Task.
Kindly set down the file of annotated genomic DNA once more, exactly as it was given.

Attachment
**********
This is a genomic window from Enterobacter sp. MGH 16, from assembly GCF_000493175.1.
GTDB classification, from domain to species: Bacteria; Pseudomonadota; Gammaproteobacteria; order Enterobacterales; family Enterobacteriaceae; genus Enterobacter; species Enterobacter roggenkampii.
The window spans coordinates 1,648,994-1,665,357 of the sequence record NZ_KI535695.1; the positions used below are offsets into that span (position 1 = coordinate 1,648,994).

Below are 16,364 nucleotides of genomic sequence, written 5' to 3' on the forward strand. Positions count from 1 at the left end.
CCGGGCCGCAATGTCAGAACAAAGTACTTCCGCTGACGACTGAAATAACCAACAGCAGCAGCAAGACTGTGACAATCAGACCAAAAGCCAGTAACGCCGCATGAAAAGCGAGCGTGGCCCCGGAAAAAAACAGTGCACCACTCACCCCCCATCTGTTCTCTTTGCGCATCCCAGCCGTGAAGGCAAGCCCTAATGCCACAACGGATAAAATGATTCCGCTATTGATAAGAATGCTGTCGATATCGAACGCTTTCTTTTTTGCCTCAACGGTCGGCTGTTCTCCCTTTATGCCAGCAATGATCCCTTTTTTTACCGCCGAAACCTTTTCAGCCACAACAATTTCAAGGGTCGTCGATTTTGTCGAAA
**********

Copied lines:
This is a genomic window from Enterobacter sp. MGH 16, from assembly GCF_000493175.1.
GTDB classification, from domain to species: Bacteria; Pseudomonadota; Gammaproteobacteria; order Enterobacterales; family Enterobacteriaceae; genus Enterobacter; species Enterobacter roggenkampii.
The window spans coordinates 1,648,994-1,665,357 of the sequence record NZ_KI535695.1; the positions used below are offsets into that span (position 1 = coordinate 1,648,994).

Below are 16,364 nucleotides of genomic sequence, written 5' to 3' on the forward strand. Positions count from 1 at the left end.
CCGGGCCGCAATGTCAGAACAAAGTACTTCCGCTGACGACTGAAATAACCAACAGCAGCAGCAAGACTGTGACAATCAGACCAAAAGCCAGTAACGCCGCATGAAAAGCGAGCGTGGCCCCGGAAAAAAACAGTGCACCACTCACCCCCCATCTGTTCTCTTTGCGCATCCCAGCCGTGAAGGCAAGCCCTAATGCCACAACGGATAAAATGATTCCGCTATTGATAAGAATGCTGTCGATATCGAACGCTTTCTTTTTTGCCTCAACGGTCGGCTGTTCTCCCTTTATGCCAGCAATGATCCCTTTTTTTACCGCCGAAACCTTTTCAGCCACAACAATTTCAAGGGTCGTCGATTTTGTCGAAA